Or at least, they declined the opportunity to say otherwise.
Texas Central Railroad, according to the Texas Supreme Court, is a railroad, ending a five-year legal battle over the controversial high-speed rail company’s right to use state eminent domain laws.
The ruling, unless a federal court intervenes or stops the company in another way, clears the path for backers of the Houston-to-Dallas bullet train to acquire land over the objections of landowners unwilling to sell.
The Supreme Court on Friday declined to review the Texas 13th Court of Appeals ruling last year that upheld Texas Central’s right to use state eminent domain laws.
“The court’s denial of review should put an end to over five years of contentious litigation and clear the path for Texas Central to bring the high-speed train to Texas,” Texas Central said in a statement.
At issue in the case, brought by Leon County landowners Jim and Barbara Miles, was whether Texas Central was classified as a railroad by state law. Despite claiming to be a railroad, Miles’ lawyers noted the company owns no trains, has no track and does not operate any service. Texas Central remains, after more than nine years, still in the planning stages, and continues to face stiff opposition from rural residents.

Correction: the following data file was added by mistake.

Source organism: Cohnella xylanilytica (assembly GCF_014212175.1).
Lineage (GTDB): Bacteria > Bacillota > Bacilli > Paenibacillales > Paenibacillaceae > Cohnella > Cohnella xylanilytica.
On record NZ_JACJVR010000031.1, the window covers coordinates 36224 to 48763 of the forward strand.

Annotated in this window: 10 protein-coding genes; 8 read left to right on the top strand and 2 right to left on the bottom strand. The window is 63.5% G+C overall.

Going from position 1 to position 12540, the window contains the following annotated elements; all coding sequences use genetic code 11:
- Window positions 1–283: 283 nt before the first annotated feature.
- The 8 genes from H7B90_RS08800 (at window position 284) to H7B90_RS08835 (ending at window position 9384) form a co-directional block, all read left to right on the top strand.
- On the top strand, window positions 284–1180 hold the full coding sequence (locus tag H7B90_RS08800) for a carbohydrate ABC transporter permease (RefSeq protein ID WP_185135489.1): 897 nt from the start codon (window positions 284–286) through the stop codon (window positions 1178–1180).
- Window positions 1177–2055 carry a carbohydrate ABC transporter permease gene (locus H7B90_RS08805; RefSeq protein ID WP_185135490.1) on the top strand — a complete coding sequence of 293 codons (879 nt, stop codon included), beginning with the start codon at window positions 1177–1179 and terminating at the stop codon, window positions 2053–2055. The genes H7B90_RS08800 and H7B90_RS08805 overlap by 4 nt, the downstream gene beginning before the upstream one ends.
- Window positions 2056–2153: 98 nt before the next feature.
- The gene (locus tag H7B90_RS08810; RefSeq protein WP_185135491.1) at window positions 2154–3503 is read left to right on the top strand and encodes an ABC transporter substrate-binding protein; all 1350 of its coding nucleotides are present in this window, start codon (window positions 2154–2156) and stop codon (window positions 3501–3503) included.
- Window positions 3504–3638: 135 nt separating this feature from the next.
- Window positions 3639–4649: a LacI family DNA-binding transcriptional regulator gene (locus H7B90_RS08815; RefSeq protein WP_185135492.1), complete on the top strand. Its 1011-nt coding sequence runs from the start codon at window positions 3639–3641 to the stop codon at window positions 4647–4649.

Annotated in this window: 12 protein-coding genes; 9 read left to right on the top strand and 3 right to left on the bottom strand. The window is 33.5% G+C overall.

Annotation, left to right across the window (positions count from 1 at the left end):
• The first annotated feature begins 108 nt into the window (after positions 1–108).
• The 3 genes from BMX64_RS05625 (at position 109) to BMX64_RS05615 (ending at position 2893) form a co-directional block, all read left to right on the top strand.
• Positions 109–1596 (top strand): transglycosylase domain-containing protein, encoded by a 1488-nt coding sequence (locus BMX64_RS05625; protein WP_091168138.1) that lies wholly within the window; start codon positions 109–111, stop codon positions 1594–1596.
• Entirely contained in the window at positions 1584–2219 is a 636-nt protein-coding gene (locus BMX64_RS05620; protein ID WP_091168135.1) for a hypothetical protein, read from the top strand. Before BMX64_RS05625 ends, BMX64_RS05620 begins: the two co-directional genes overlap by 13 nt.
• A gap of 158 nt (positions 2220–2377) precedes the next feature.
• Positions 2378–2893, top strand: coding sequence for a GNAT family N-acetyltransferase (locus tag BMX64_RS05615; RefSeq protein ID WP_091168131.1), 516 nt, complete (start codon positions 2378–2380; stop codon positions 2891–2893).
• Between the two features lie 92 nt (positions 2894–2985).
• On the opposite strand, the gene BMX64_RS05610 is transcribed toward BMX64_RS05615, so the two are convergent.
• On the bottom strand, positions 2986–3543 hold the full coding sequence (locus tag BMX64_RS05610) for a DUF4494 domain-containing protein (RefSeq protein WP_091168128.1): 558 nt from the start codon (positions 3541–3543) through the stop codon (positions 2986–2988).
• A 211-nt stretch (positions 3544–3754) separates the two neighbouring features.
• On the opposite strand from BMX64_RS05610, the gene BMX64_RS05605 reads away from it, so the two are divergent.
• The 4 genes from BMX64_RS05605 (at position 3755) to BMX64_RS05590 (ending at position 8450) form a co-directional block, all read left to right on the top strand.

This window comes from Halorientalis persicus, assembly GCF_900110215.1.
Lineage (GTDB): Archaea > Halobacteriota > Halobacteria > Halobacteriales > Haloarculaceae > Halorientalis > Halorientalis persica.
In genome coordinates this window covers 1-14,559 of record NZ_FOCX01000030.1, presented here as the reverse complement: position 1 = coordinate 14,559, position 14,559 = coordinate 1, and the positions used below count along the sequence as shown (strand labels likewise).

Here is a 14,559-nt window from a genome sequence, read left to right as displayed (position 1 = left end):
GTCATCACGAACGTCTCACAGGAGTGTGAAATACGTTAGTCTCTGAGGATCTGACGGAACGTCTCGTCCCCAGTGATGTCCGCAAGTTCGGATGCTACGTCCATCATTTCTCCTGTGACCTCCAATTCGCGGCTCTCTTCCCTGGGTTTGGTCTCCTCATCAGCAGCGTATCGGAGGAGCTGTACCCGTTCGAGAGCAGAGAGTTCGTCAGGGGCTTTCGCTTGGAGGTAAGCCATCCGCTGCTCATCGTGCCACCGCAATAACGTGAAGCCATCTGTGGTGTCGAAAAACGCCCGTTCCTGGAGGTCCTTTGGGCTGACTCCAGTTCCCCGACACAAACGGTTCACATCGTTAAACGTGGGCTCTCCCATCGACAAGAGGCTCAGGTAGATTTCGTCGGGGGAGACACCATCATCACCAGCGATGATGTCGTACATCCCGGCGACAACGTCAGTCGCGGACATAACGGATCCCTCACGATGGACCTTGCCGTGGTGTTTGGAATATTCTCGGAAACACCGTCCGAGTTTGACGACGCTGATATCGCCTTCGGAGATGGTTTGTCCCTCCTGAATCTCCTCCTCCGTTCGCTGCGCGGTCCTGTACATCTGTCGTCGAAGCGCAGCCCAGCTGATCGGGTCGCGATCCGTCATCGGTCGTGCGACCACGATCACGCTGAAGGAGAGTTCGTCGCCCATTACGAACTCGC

Being considered a railroad is important because only a railroad has a right to acquire property under eminent domain for a private purpose. Otherwise landowners simply could refuse to sell. Now, Texas Central must offer property owners fair market value, but can go to court to condemn land.
See here and here for the background. With the manufacturing contract, the final federal environmental approvals, surviving the legislative session, and now this, it’s been a few good months for Texas Central. Opponents still have some arrows in their quiver – they are challenging the environmental approvals, and it wouldn’t surprise me if Greg Abbott is asked to add consideration of eminent domain to a special session agenda – but the path forward is a lot clearer for them now than it was a year ago. Once they start actually laying track – and I know I’ve said this before, but it’s still true – they will be hard to stop.